Wednesday, July 15, 2009

Exegetical Fallacies

To help me learn, remember and become more familiar with the teaching of D.A. Carson I would like to summarize his book Exegetical Fallacies. (Baker Academic, Grand Rapids, Michigan, 2006, copyright by D. A. Carson 1996, ISBN 10:0-8010-2086-7).

As I read through this book I was made keenly aware of errors that I have made in my own exegetical work and assumptions. The second thing I realized was that many of the scholars I trust and study from make some of the errors Carson identifies. I feel it is important not to just read his work, but to be able to understand it and avoid the errors that he identifies.

In the introduction Carson says:
A critical interpretation of Scripture is one that has adequate justification - lexical, grammatical, cultural, theological, historical, geographical, or other justification.
Chapter One, Word-Study Fallacies, Carson lists the following examples of exegetical errors or assumptions. Some of these I have made in the past:
  1. Root Fallacy - the etymology or the root of the word does not always determine the meaning of a word. An English example is the Latin root for "nice" is "nescius" which means "ignorant. "Servant" translates the Greek "hyperetas" which comes from "eresso" which meant "to row" in Homer's 700's BC. How many of us have used that to explain the meaning of "servant"? I did on the top of page 228 in my "Framework" book. Carson is not saying this does not give us insight but does say:
    I am simply saying that the meaning of a word cannot be reliably determined by etymology or that a root, once discovered, always projects a certain semantic load onto any word that incorporates that root.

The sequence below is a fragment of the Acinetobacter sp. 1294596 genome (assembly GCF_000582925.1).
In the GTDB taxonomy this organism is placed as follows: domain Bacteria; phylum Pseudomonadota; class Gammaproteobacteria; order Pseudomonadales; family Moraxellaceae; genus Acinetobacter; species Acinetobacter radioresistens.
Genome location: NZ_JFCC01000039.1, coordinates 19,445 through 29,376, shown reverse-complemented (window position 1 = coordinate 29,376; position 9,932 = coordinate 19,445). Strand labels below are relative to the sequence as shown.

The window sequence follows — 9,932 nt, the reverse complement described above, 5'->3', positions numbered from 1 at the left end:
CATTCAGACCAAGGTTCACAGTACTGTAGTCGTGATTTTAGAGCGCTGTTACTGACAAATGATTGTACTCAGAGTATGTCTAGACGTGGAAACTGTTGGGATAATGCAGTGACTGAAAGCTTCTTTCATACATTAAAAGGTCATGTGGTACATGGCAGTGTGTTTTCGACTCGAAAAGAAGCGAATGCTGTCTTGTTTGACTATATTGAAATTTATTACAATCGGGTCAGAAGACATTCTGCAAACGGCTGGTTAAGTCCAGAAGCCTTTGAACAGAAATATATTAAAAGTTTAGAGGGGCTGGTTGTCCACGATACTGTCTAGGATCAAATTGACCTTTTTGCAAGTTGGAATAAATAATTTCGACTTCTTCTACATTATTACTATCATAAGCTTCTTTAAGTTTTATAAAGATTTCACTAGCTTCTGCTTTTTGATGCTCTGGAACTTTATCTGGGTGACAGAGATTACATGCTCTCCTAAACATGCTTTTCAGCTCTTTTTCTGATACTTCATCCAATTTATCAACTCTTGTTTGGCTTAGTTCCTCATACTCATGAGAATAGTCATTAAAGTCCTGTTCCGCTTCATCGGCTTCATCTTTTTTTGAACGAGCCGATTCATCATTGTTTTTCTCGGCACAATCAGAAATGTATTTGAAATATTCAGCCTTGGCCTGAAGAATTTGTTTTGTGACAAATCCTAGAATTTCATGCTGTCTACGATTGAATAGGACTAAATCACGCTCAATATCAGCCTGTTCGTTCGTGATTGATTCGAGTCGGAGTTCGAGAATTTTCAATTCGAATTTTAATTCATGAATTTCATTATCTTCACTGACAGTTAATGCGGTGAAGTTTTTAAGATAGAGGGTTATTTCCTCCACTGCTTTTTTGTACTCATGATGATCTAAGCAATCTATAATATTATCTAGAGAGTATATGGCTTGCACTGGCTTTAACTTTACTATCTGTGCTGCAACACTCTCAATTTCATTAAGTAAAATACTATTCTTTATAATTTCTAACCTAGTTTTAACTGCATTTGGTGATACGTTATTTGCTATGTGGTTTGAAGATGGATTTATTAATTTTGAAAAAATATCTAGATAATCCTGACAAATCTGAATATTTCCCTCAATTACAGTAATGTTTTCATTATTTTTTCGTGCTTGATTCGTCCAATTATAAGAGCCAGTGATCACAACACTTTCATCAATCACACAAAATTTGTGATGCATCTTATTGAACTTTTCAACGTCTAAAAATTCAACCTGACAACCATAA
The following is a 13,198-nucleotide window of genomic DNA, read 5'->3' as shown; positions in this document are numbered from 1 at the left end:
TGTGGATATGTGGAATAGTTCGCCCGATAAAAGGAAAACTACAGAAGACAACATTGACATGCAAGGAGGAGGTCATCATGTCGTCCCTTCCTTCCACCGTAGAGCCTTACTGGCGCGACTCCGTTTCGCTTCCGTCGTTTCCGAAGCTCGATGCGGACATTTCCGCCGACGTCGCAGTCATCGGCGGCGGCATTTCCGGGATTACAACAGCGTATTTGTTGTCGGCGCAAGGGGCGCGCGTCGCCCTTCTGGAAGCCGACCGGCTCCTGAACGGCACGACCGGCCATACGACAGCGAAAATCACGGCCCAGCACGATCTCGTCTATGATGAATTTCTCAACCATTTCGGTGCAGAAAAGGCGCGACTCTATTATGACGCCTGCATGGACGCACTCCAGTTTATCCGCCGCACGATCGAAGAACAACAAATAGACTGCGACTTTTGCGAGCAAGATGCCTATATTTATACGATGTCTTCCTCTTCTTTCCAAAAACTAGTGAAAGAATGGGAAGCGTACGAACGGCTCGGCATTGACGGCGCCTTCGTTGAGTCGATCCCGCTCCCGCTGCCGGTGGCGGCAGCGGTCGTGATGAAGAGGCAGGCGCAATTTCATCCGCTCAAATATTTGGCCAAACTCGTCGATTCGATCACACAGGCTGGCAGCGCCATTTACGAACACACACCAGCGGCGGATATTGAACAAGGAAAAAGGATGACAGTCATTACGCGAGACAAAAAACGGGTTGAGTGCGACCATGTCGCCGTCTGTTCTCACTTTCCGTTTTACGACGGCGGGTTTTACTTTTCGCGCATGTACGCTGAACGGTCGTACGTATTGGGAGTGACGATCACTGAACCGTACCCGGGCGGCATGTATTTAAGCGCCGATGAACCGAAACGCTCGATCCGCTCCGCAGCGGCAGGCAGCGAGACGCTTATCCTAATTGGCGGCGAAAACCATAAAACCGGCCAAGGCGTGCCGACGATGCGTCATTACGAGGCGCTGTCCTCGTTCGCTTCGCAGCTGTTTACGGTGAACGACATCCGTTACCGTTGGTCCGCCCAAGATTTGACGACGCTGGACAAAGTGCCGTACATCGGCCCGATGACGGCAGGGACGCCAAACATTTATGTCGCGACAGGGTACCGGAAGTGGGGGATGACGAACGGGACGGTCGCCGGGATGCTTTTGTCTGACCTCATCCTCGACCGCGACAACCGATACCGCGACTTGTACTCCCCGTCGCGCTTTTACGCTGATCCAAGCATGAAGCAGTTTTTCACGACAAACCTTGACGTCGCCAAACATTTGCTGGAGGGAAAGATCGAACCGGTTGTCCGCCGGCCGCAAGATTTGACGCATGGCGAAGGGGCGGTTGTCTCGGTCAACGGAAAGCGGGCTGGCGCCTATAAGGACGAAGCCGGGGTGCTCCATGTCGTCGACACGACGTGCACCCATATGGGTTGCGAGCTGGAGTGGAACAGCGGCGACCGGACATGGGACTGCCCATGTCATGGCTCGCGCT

2. Semantic Anachronism - this occurs when a late use of a word is read back into earlier literature. The best example of this is the word "episkopos" or "bishop". The bishop of the New Testament is not the same as the bishop in 45o AD. Carson also uses the Greek word "dunamis" which means "power" and is the basis for our word "dynamite." But, the Greeks were not thinking of blowing things up when they said "dunamis."
  3. Semantic Obsolescence - this is when the word in the text is assigned a meaning that was used in the past but had ceased to be used when the text was written. Carson refers to an English dictionary of his entitled: Dictionary of Obsolete English. Homers Greek is no longer the Greek of the Septuagint or of the New Testament. I have Kittle's Theological Dictionary of the New Testament (10 vol.) and Colin Brown's Dictionary of New Testament Theology (4 vol.) which provide the classical meaning of the Greek word. This is interesting, and at times useful, but Carson warns that these meanings of classical Greek are 700 years old when Paul uses the same words in the New Testament. The example he uses is the word "martus" which means "to give evidence" but developed into a word which meant "to give evidence of personal convictions and die for it". Thus, our word "martyr".
  4. Appeal to Unknown or Unlikely Meanings -
  5. Careless Appeal to Background Material -
  6. Verbal Parallelomania -
  7. Linkage of Language and Mentality -
  8. False Assumptions About Technical Meaning -
  9. Problems Surrounding Synonyms and Componential Analysis -
  10. Selective and Prejudicial Use of Evidence -
  11. Unwarranted Semantic Disjunctions and Restrictions -
  12. Unwarranted Restriction of the Semantic Field -
  13. Unwarranted Adoption of an Expanded Semantic Field -
  14. Problems Relating to the Semitic Background of the Greek New Testament -
  15. Unwarranted Neglect of Distinguishing Peculiarities of a Corpus -
  16. Unwarranted Linking of Sense and Reference -
I have to go teach class right now so I will fill in the details of my study of Carson's book later . .

Galyn Wiemers

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